Following our introduction to natural sources of dyes, let’s take a closer look at a specific example: a long-known family of purple bacteria called Chromobacterium. Read along to find out how it was discovered and where to find it.
Across the EU, startups, small companies or projects at the intersection of design and technological innovation are on the rise. Despite the fact that networking and finding others with similar visions out there seems to be easier in the digital age, the EU fosters multisectoral thinking and internationalisation of small and medium-sized enterprises (SME) in a number of ways.
In June 2019, Vienna Textile Lab attended the sixth annual innovation summit of Wear It Berlin, an event dedicated to wearable technology. Conferences like these can be a crucial turning point for start ups, as they have the power to assemble people who share visions, interests, ideas and sparks.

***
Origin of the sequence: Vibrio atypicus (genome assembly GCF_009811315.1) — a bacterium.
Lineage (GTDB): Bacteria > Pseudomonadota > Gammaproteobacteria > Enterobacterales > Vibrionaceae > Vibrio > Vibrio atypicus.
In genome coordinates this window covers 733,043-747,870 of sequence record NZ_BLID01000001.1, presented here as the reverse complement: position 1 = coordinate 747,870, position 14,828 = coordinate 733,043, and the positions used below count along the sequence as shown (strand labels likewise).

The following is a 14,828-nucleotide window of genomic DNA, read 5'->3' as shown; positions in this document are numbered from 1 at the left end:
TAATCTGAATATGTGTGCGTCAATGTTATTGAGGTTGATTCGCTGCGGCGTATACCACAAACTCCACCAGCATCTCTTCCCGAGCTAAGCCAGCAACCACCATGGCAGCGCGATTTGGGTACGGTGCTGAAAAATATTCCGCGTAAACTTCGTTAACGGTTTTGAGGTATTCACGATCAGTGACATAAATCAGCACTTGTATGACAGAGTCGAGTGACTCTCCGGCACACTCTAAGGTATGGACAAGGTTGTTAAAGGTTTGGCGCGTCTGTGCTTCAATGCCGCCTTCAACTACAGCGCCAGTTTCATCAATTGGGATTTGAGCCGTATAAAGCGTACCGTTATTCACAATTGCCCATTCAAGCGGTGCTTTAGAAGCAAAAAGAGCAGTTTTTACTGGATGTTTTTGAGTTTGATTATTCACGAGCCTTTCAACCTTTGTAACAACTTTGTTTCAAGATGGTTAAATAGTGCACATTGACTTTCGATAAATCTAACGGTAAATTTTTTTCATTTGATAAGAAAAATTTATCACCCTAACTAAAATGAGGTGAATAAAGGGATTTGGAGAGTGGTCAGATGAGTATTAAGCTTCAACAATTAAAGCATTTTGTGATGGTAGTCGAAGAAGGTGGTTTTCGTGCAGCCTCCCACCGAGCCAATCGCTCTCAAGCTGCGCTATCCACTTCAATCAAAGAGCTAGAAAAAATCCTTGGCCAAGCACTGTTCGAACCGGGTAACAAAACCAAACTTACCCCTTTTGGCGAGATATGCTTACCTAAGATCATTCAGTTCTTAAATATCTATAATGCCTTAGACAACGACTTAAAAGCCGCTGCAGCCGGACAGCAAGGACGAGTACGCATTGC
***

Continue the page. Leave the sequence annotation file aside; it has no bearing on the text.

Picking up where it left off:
Natural dye resources are generally associated with plants, flowers, fruits, some people might think even beyond that. Latest developments in biotech research, however, add algae, fungi and bacteria to the list of resources for natural, biodegradable pigments.
On 5th and 6th November 2018, the Green Chemistry Conference assembled over 200 scientists, entrepreneurs and policymakers in Vienna who had one thing in common: pushing innovative green-tech forward.
Last year Vienna Textile Lab got the opportunity to participate in a program called ClimateLaunchpad which is a professional competition platform for special business ideas.
Bacteria were first discovered and scientifically studied in the 17th century, and although many hundred years have passed since then, and much has been done in research and science, it is believed that the majority of bacteria found on our planet are neither known nor described.